• It doesn't matter how you call it, but convincing someone to work for you for equity only is a kind of co-founder. – Alain Raynaud 12 years ago


Your question doesn't make the situation clear enough to give the right answer.

Are you a technical guy who is already close to finishing the beta product, or a business guy who needs technical help? Are you the only founder or do you have a co-founder already?

Either way, I have the feeling that some things are messed up here. Employees don't usually work for equity only. At least you will have to give them a sub-market salary. Otherwise you'd have to give them a lot more equity, and call them co-founders. I also don't get your statement about "co-founder type" meaning "dreamers".

VCs "showing interest" means nothing. In fact, none of your "facts" about why would somebody work for you are facts. They are all assumptions for the future. If they are true, then you should roll out the beta as fast as possible (cut feature list in half is a good start), secure some deals with the VCs, and hire afterwards for real money.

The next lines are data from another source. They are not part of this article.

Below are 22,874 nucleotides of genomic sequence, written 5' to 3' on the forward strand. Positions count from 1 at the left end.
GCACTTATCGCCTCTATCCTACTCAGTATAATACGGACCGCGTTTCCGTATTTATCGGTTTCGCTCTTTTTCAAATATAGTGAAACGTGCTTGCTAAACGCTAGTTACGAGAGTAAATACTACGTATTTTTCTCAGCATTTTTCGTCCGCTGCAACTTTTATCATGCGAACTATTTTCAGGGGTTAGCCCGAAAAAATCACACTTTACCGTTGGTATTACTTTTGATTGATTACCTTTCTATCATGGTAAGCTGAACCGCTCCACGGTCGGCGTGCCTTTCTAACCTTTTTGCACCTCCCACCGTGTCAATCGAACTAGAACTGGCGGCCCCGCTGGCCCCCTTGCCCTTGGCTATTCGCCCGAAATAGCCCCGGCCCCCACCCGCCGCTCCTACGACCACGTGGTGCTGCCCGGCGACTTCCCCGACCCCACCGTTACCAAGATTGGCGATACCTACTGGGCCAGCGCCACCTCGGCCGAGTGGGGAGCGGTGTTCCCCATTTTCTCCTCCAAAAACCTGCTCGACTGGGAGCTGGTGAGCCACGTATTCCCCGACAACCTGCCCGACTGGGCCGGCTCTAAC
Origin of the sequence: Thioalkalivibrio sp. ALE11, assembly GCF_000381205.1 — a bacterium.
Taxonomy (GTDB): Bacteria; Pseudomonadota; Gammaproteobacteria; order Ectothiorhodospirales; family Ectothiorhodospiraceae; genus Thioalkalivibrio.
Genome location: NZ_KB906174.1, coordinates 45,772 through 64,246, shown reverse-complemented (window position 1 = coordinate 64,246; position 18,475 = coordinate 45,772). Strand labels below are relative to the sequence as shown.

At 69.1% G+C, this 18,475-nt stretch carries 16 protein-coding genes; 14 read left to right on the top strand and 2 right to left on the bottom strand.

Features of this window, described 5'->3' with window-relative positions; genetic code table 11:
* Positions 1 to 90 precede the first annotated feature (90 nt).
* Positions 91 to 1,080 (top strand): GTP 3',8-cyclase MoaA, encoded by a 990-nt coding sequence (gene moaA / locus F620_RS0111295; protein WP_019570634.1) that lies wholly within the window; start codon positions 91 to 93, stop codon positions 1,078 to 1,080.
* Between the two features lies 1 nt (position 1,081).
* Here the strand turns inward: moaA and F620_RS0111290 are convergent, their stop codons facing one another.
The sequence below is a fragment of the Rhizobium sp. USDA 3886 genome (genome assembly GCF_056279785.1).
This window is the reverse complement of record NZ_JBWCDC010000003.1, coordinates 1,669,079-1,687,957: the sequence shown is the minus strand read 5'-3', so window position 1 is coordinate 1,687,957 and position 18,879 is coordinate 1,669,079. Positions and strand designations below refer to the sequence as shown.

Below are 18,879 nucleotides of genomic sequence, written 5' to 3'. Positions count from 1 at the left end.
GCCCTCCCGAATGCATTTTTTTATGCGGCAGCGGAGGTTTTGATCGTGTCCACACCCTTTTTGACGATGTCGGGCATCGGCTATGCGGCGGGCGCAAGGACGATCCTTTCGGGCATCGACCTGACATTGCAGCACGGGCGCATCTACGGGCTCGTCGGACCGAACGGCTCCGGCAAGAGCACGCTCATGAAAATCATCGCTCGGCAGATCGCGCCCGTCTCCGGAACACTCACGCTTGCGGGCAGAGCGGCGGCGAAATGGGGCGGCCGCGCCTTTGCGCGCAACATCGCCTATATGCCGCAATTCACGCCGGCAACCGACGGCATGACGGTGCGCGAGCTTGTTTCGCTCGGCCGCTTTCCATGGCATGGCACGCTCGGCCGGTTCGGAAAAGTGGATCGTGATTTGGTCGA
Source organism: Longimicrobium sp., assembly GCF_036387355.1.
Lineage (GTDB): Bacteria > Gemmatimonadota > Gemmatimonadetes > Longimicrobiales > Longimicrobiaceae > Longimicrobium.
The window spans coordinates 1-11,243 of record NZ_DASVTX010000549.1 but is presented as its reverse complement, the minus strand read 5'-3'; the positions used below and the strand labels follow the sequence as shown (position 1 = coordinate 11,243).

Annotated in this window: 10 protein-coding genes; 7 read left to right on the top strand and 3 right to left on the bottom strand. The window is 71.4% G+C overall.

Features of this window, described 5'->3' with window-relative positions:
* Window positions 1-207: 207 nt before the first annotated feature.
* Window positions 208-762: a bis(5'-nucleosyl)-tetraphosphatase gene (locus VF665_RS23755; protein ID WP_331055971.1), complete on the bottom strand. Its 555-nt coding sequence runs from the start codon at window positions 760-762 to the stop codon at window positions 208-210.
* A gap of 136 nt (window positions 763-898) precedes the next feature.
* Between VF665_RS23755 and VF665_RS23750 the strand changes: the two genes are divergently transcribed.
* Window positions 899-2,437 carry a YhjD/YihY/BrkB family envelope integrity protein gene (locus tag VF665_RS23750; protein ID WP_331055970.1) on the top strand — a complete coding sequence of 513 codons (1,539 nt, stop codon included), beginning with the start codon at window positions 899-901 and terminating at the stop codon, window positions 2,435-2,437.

If you can't finish the beta and start iterating on your own, then I think what you need is a few good co-founders, definitely not VC and employees.

answered Sep 12 '11 at 03:09
Mihaly Borbely
715 points
  • Technical guy, I can finish the beta on my own, only I have the feeling not in time. (every day/week/month means more risk of 0 outcome). About the sub-market salary, of-course that could be an option, however after the VC funding. Why would i give up a lot of equity for some basic assembly line work? All the thinking, dreaming and planning is done. I just need some codemonkey which can connect some dots. Giving up a lot of equity for that amount of work doesn't make a lot of sence to me. – Equity 12 years ago
  • Being the first mover in a market is much harder and usually doesn't give you much advantage, if any. So if you are worried about time for that reason, don't be. (sorry, sent by mistake, will go on by editing) – Mihaly Borbely 12 years ago
  • I'll be a bit harsh here, don't take it the wrong way. Thinking, dreaming and planning has as much value as an idea, which is close to zero. What you need to get right is execution, both with business and development. Until you tested your idea and found product-market fit, you have nothing, and equity in your idea is worthless. At this point going after VC is the worst idea ever. What you need is a team, and a product with market fit. And by team I mean people who respect each other and make decisions together, not "codemonkeys" who don't get salary. That is disrespectful to say the least. – Mihaly Borbely 12 years ago